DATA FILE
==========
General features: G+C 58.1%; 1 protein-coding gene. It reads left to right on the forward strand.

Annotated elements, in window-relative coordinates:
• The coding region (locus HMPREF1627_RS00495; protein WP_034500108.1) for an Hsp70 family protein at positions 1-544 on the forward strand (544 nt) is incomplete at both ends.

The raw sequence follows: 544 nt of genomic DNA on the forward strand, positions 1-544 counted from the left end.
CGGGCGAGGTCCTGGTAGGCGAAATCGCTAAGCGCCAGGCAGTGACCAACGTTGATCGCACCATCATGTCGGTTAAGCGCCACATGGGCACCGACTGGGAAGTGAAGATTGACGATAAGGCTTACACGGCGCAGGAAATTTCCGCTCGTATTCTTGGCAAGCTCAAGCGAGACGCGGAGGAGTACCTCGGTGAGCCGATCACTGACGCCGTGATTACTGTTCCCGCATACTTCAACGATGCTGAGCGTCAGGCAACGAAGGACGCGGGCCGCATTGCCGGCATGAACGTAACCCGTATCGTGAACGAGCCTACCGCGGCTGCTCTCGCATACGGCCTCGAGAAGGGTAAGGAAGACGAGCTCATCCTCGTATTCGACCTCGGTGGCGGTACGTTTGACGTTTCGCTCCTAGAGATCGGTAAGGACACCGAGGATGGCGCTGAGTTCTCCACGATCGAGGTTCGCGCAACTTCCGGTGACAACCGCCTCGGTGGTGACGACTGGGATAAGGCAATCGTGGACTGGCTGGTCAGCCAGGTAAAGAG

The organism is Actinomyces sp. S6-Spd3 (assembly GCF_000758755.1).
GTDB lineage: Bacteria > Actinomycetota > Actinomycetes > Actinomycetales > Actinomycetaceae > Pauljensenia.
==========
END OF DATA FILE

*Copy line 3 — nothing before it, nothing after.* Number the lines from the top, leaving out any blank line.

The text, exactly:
• The coding region (locus HMPREF1627_RS00495; protein WP_034500108.1) for an Hsp70 family protein at positions 1-544 on the forward strand (544 nt) is incomplete at both ends.